Go on. Be a hero! As a supply chain officer or executive, you can immediately go to your senior management team and confidently assert that at least six percent — and often as high as 35 percent (depending on your industry) — of top-line company revenue is sitting dormant on loading docks or in warehouses, the victim of a broken or non-existent returns management process. That's inventory you've already paid for.
For many companies, realizing revenue from this latent inventory is difficult for two reasons. First, most companies are forward-focused and consider returns a nuisance or not worth the trouble. Second, many senior executives are simply not aware of the magnitude of the problem and therefore have not sought a reverse logistics solution. Herein lies the opportunity for supply chain officers and executives to bring good news and opportunity to senior management in the form of a solution to a problem they might not know exists. Let's take a closer look.
What's Stuck on Your Docks?
When we talk about reverse logistics, we're not just talking about a pair of boots coming back to L.L. Bean or consumer goods warranty service issues. For that class of product, companies typically have a returns process in place, because they handle returns on a regular basis. We're talking about a second class of product, where the true volume of reverse logistics lies: industrial-grade returns that add up to over $50 billion dollars each year (some claim much higher). Most of these goods have never been used, are not in need of repair and are available for immediate resale. These products are often grossly overstocked for various reasons and returned because the distributor didn't want to keep them in inventory. Items such as 7,600 wiring harnesses, 150,000 feet of coax cable, 12,000 pounds of raw chemical, 150,000 empty prescription containers, 10,000 hard drives returned by a computer maker who wrongly predicted seasonal demands.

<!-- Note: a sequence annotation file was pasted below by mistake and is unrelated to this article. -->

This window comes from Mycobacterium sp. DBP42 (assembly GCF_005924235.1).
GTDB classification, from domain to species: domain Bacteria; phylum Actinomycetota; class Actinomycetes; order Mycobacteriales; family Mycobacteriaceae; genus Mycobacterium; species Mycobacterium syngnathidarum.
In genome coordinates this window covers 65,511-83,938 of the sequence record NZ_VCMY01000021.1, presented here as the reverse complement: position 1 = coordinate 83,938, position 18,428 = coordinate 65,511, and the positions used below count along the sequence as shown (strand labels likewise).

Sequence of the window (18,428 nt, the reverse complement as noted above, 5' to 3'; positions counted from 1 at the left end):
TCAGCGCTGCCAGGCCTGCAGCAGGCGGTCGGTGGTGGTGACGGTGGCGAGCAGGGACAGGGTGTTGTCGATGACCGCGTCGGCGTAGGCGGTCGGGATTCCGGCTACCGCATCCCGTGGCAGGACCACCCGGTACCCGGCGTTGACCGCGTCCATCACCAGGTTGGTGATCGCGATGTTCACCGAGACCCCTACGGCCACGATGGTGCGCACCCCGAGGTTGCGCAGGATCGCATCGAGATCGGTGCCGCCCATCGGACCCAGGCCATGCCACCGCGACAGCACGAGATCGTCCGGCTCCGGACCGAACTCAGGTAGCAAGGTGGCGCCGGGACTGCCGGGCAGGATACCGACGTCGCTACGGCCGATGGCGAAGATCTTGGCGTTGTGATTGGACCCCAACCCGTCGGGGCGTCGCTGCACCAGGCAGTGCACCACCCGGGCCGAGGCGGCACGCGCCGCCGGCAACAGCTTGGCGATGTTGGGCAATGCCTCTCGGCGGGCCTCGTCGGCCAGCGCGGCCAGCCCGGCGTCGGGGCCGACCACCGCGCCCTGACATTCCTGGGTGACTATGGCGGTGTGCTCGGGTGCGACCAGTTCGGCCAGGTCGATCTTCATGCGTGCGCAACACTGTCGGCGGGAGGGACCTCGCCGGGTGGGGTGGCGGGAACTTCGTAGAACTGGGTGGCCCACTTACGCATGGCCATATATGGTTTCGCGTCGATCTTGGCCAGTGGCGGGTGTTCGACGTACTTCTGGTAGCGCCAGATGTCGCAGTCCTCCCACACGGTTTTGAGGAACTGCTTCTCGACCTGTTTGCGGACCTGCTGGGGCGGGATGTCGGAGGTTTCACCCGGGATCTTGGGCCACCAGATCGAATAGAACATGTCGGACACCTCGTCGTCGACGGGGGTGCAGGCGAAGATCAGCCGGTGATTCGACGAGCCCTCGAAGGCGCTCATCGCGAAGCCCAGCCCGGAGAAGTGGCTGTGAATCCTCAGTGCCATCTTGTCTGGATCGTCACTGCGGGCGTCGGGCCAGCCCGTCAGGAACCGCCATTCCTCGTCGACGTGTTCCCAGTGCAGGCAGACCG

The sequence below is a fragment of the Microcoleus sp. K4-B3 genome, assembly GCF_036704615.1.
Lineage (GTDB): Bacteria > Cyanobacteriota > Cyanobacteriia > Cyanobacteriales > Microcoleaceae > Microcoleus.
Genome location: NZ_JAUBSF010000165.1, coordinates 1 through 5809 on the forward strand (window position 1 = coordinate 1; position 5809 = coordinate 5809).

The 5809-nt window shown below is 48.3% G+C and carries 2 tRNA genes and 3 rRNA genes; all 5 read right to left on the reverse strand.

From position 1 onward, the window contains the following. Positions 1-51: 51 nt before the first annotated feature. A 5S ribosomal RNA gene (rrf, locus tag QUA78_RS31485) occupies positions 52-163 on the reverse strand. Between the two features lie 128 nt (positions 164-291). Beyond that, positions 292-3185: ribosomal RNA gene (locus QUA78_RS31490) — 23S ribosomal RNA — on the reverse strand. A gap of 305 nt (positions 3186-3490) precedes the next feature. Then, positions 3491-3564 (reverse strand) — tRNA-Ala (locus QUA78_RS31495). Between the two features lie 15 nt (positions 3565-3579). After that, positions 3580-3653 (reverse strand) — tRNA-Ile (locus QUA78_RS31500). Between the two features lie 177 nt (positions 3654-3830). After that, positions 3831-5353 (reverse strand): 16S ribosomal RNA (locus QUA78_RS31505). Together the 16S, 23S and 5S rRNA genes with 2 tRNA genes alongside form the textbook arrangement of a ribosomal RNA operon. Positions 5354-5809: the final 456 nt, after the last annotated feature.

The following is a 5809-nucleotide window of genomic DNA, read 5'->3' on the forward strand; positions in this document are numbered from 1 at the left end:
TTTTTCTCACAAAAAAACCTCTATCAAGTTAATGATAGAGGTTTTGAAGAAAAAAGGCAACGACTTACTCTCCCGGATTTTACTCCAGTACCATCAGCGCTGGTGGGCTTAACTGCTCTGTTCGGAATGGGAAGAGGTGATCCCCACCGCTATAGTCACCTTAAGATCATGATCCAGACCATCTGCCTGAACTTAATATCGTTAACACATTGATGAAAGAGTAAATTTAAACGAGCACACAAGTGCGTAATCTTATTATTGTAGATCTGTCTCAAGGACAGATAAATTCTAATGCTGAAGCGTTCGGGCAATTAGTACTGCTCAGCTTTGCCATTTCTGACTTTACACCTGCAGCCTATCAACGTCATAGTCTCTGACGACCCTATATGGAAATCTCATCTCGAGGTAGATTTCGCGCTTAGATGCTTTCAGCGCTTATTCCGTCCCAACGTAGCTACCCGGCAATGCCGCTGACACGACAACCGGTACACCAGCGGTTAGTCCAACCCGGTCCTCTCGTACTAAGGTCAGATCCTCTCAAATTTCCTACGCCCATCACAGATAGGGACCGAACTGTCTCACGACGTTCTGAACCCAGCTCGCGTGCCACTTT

How did these items end up sitting idly on a dock? Through no fault of your end-user — indeed, customers can claim and unilaterally expect credit for returned goods — these items are the victim of overages, a lack of advanced planning in the forward logistics process, or aggressive fulfillment on the part of the supplier. Other events come into play as well, typically seasonal issues, or rapid changes in production and cancellation at the manufacturing level in response to equally rapid changes in demand.
Unless a company has a reverse logistics tradition (such as aftermarket services), many companies are wholly unprepared to take these items back, and forward-focused workers are often uncertain about what to do with perfectly good items, often in mixed lots, that are returned by the truckload. If a company's systems are unprepared to accept these items, they will often be stored and unrecognized as available inventory within the depths of a warehouse, only to be discovered at a later date during physical inventory counts. For items with expiration dates, this is entirely avoidable waste.
Why Not Just Put Items Away?
What's so difficult about simply putting these returned items away? Many of today's enterprise resource planning (ERP), customer relationship management (CRM) and warehouse management (WMS) systems are not set up to efficiently take back new products. As simple as it seems, inbounding products through reverse logistics is a data management challenge. According to AMR Research, it takes 12 steps to process inventory inbounded through reverse logistics management for every one step required in forward logistics. Items can come back as fractional pallets or mixed lots. Though the outbound shipment process may have had a rigorous system for allocating and organizing stock-keeping units (SKUs) and printing compliant labels, the end-user you shipped the product to probably has no way of communicating with your system (nor incentive to do so). Mixing of batches, lots and product categories is common. Pallets can come back with only 10 percent of their inventory used, yet the SKU initially assigned to that pallet does not allow for a quantity adjustment. So, for lack of the flexibility required to deduct an item from a gross amount and issue a new SKU, a nearly full pallet of goods sits "unavailable" on the warehouse floor. Someone has to take on the relatively tedious process of breaking that pallet down, separating out the mismatched items, generating the proper labels and repositioning that pallet, or fractional pallet, so items can be resold.